Journalism, known for giving a voice to the voiceless, has become a contentious and decentralised industry where  anyone can now contribute to the news bulletin provided they have a phone with a recording device.

The hanging question is whether the fact that anyone can now be a source of news-giving makes journalism a more diverse and democratic industry, but one where it is now easy to spread false information? The issue has been debated for a while, but with a rise in fake news during the Covid-19 pandemic, there is arguably no better time to fully assess the media industry and how the influence of laymen journalists is impacting the reliability of our daily news.

The problem in today’s society is the ease that technology and its spearheads, such as Facebook, give to others to spread false information. The majority of those who publish various information via social media are not  professional journalists. Such people are not legally obligated to follow the same strict codes of practice when it comes to giving certain types of information.

Over the years, news has increasingly fallen into the hands of non-specialists.

Modern technology gives people direct access to express and share their views on anything under the sun. Anything they are passionate about. And during a global crisis, like the one we have now, this can be very dangerous. With over four billion people worldwide actively using the internet, it is becoming extremely difficult to decipher which news sources are trustworthy.

A large number of false information has been circulating concerning Covid-19, bringing attention to how ordinary people are running and ruining the news. This exchange of vast quantities of false information only increases uncertainty and mistrust at a time when unity is needed.

Put simply, we are now not only dealing with a deadly pandemic, but an infodemic too. This is when there is: ‘an excessive amount of information concerning a problem, such that the solution is made more difficult’. With our Government already under enormous strain, people with no background in journalism are adding to the pressure by being able to pollute public opinion on various policy issues.

WhatsApp, a Facebook-owned company, announced that it is looking to limit message forwarding in a bid to stop the spread of fake news after many Covid-19 hoaxes were found circulating via their social media platform.

The WhatsApp voice note stating that the UK will face 900 Covid-19 deaths a day, although denied by Public Health England as fake news, had caused an increase in anxiety amongst the public. There is however another question to be asked. To what extent can we blame ordinary people for sharing false information, if they don’t know that it’s false? We are certainly living in more naïve times where we’ll believe more readily something  passed on from a friend or a known contact than an independent news source that may have its own political agenda.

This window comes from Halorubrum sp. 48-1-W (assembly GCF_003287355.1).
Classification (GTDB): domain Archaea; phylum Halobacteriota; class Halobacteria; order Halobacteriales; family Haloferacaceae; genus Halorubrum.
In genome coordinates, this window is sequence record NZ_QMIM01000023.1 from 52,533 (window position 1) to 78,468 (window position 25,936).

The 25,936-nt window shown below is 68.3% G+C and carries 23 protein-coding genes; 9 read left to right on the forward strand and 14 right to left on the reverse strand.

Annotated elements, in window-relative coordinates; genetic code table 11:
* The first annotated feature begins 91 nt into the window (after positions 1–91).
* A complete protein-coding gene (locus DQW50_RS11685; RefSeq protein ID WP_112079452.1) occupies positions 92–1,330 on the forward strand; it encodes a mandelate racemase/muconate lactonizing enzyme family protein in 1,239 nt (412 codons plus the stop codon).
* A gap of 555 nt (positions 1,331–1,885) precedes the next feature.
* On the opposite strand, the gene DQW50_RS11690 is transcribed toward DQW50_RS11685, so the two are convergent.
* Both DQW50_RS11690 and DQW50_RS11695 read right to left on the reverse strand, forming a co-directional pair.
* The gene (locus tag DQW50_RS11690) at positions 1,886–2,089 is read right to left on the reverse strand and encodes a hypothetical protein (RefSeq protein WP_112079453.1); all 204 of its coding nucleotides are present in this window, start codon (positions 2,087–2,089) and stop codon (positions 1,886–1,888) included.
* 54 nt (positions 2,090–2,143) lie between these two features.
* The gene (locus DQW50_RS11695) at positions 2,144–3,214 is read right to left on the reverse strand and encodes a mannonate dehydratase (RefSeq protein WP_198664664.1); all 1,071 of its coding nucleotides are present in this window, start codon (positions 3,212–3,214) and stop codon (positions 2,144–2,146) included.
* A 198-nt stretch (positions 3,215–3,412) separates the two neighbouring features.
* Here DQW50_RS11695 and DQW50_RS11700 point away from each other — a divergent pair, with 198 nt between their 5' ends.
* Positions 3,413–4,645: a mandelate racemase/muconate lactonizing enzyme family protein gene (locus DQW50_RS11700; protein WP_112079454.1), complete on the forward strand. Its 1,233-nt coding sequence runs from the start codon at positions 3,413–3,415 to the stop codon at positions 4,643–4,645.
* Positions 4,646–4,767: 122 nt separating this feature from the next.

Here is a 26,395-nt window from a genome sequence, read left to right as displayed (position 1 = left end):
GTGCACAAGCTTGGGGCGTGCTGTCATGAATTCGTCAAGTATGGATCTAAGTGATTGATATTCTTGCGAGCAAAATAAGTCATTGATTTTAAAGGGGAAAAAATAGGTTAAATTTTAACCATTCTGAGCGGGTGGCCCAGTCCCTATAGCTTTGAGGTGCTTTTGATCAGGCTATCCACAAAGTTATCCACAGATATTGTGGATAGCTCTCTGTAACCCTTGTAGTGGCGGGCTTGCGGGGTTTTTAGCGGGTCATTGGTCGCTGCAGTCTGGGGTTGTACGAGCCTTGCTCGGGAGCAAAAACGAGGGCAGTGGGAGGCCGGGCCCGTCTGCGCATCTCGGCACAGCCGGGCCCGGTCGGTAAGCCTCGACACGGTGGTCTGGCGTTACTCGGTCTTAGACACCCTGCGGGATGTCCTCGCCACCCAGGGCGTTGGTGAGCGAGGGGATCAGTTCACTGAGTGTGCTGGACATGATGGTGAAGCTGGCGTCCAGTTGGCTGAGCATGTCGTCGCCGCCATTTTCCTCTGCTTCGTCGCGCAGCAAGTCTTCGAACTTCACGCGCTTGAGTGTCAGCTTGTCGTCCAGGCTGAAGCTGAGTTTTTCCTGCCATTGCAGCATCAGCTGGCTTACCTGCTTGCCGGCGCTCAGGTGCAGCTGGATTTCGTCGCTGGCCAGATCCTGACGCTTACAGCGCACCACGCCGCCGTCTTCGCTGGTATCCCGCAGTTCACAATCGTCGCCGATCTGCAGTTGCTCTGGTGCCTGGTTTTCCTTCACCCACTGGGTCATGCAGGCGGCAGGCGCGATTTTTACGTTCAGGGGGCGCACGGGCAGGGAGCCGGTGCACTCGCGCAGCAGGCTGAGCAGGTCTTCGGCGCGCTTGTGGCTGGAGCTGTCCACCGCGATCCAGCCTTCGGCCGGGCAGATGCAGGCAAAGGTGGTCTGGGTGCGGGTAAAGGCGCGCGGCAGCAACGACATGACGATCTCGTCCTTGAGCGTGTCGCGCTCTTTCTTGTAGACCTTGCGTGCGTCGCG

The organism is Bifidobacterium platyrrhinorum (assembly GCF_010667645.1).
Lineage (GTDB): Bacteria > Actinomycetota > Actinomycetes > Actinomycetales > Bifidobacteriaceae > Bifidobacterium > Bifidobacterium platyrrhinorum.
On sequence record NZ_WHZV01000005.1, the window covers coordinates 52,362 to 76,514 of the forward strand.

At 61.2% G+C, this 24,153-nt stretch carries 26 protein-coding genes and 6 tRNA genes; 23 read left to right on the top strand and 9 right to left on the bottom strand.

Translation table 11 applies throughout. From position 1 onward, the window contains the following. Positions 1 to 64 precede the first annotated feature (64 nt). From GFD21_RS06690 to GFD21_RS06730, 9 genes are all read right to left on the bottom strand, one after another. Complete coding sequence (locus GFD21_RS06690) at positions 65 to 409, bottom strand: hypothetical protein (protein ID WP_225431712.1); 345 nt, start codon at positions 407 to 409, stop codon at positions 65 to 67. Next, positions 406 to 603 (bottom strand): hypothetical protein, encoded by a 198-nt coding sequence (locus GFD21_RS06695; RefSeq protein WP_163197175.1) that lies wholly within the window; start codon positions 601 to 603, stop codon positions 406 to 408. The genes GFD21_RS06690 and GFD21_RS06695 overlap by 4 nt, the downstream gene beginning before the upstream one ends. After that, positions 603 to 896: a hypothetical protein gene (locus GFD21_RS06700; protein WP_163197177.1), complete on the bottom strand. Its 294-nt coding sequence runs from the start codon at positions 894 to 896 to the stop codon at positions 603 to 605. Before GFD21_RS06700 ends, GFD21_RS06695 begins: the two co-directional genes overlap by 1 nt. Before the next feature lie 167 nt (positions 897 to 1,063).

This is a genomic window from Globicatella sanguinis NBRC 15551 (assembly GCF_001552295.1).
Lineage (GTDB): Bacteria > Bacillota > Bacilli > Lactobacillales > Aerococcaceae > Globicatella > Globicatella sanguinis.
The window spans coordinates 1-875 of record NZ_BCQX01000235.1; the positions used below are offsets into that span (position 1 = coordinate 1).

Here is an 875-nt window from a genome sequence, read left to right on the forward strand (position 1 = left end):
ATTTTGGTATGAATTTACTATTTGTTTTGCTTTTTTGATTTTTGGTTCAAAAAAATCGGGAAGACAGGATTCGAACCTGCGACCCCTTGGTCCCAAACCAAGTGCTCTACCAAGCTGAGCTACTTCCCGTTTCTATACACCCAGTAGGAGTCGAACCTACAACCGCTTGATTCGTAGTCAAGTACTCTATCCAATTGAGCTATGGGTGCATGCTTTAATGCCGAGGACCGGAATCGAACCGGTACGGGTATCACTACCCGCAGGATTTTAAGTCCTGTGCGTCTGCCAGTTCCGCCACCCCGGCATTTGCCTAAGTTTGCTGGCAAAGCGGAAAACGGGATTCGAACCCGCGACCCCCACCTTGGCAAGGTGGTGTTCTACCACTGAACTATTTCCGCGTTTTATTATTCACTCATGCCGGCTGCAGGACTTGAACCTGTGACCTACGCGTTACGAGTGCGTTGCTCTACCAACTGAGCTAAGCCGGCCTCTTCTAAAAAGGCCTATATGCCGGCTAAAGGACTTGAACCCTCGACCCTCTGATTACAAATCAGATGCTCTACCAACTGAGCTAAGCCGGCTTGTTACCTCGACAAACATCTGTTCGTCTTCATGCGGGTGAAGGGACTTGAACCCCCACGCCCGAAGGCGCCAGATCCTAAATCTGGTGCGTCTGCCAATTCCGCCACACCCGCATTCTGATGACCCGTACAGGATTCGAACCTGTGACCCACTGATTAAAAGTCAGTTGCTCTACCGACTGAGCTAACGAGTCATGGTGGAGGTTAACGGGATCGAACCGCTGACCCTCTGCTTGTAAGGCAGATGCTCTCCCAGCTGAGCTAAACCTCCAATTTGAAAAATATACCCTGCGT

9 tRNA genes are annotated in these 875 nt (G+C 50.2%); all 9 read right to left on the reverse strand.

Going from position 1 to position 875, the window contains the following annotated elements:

As one Tory MP suggested, sharing fake news related to the coronavirus outbreak on social media should be an offence. During volatile times such as now, the same rules and regulations followed by journalists should also apply to members of the public that wish to share information. This is the only sure way of stopping the spread of misinformation — whether deliberate or not. Public organs at the heart of this crisis, such as the NHS and the Government, do not need the added pressure of misinformed individuals stepping in to run the news.

The digital age is all about opinion-giving and ease of information transmission. Anyone can publish their work online and enforce an opinion, even if that means the ruin of someone else’s name and reputation.

A growing number of people (myself included) as well as government figures, believe it’s time for individuals to be held accountable for what they share online. If you are confident enough to write about an issue and pass that information on to others, then be prepared to face the jury should that information prove to be false. And if you think it’s your right to share information, without checking it’s source, then you are equally accountable for not having bothered and contributing to the confusion.

Responsible news is the only acceptable news.

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